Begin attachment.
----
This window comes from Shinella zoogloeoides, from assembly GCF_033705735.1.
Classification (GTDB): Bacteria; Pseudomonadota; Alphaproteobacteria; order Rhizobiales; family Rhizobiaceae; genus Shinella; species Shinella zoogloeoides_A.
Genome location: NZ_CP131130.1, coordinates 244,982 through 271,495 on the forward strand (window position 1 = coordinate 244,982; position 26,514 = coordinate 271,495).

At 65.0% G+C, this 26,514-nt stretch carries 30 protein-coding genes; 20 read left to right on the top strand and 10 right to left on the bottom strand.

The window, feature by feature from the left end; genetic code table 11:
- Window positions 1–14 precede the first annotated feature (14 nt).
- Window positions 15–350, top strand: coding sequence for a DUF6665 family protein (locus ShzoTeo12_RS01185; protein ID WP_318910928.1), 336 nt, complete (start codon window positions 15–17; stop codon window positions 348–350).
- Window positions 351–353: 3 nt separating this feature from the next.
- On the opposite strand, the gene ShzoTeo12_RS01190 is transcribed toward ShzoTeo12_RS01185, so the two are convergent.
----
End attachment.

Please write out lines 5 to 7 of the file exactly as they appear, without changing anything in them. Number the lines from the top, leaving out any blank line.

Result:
The window, feature by feature from the left end; genetic code table 11:
- Window positions 1–14 precede the first annotated feature (14 nt).
- Window positions 15–350, top strand: coding sequence for a DUF6665 family protein (locus ShzoTeo12_RS01185; protein ID WP_318910928.1), 336 nt, complete (start codon window positions 15–17; stop codon window positions 348–350).